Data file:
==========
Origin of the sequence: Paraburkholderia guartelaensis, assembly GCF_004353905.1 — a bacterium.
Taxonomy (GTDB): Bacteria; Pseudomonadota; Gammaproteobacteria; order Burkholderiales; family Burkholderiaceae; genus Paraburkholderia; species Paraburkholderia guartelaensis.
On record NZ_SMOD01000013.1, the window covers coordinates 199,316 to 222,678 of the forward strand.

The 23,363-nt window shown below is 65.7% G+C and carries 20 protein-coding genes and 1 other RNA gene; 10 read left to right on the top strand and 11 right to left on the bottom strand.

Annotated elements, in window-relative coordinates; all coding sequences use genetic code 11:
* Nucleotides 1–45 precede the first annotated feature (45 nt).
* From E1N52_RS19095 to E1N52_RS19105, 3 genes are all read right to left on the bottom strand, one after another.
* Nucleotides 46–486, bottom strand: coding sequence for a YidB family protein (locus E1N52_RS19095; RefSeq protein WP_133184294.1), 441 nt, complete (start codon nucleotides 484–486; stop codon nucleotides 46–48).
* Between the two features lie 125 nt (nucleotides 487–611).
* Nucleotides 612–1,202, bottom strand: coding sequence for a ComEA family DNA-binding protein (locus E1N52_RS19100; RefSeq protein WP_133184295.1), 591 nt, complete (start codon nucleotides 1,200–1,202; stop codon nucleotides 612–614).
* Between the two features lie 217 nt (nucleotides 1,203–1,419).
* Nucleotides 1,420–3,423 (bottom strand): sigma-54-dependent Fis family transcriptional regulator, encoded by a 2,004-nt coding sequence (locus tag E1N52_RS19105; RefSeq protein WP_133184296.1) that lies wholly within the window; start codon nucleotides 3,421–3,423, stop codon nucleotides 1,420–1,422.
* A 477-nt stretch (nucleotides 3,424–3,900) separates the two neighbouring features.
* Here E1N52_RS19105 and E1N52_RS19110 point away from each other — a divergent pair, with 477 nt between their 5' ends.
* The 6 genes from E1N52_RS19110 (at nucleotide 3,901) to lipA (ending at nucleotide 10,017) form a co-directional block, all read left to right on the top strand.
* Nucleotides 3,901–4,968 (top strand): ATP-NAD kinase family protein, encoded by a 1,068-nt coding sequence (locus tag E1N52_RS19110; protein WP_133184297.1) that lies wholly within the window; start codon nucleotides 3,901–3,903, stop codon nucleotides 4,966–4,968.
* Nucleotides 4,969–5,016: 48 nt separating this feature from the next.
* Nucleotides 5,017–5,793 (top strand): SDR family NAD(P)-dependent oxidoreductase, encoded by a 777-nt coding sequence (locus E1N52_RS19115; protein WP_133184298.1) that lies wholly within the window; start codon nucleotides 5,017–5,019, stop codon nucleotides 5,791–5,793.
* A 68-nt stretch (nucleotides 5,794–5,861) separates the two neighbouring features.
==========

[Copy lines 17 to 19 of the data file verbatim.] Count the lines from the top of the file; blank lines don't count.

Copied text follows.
* Nucleotides 4,969–5,016: 48 nt separating this feature from the next.
* Nucleotides 5,017–5,793 (top strand): SDR family NAD(P)-dependent oxidoreductase, encoded by a 777-nt coding sequence (locus E1N52_RS19115; protein WP_133184298.1) that lies wholly within the window; start codon nucleotides 5,017–5,019, stop codon nucleotides 5,791–5,793.
* A 68-nt stretch (nucleotides 5,794–5,861) separates the two neighbouring features.